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Yi Chuan. 2009 Dec;31(12):1177-84.

[Regulation of compaction initiation in mouse embryo].

[Article in Chinese]

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Department of Histology and Embryology, Harbin Medical University, Harbin 150081, Chin.


Developmental events in preimplantation mouse embryos include the first cleavage, the activation of the embryonic genome, the compaction of the blastomeres to form morula (MO), and the formation of the blastocyst (BL). Compaction, the first cell differentiation event in mammalian development, occurs at the late eight-cell stage in the mouse and may be described in terms of some types of morphological change, which involve reorganization within a cell and intercellular reorganization. Surface microvilli became restricted to a few basal sites and to an externally facing (apical) pole. Prior to compaction, the blastomeres are spherical and lack specialized intercellular junctions. During compaction, the cells were flattened against one another, thus maximizing intercellular contact and obscuring intercellular boundaries. It is believed that the events of compaction have an important influence on the processes involved in blastocyst formation, namely the initiation of inner cell mass and trophectoderm differentiation. The inner cell mass will form the future embryo proper, whereas the trophectoderm cells will form only extraembryonic tissues. Compaction is initiated by E-cadherin mediated cell adhesion, which is regulated post-translationally via protein kinase C. With E-cadherin knock-out, maternal E-cadherin is able to mediate the compaction process at the morula stage. Initial adhesion is mediated by homophilic interactions between E-cadherin extracellular domains.In this review, we attempted to describe this process in detail.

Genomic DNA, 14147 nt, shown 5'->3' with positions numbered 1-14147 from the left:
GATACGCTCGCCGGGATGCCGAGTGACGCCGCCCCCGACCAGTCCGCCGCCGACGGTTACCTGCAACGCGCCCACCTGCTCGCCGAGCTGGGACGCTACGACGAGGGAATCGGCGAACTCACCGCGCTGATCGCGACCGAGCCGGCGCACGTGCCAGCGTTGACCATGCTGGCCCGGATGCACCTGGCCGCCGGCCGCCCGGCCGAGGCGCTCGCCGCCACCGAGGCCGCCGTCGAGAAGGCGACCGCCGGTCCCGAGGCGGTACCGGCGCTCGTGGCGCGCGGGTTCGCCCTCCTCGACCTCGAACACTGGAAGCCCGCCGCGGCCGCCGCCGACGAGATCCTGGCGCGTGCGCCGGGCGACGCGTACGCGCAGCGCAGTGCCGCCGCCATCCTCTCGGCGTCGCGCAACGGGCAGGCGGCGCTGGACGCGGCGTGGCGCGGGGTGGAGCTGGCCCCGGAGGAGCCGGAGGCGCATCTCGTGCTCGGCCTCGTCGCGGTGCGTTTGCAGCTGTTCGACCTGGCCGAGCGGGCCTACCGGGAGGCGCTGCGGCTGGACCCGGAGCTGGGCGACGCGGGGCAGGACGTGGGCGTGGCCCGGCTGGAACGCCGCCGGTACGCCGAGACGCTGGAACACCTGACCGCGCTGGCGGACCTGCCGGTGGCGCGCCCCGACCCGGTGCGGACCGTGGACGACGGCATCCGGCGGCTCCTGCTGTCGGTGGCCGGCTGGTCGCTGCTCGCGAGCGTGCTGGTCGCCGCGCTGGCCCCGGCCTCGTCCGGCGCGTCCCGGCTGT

[Indexed for MEDLINE]

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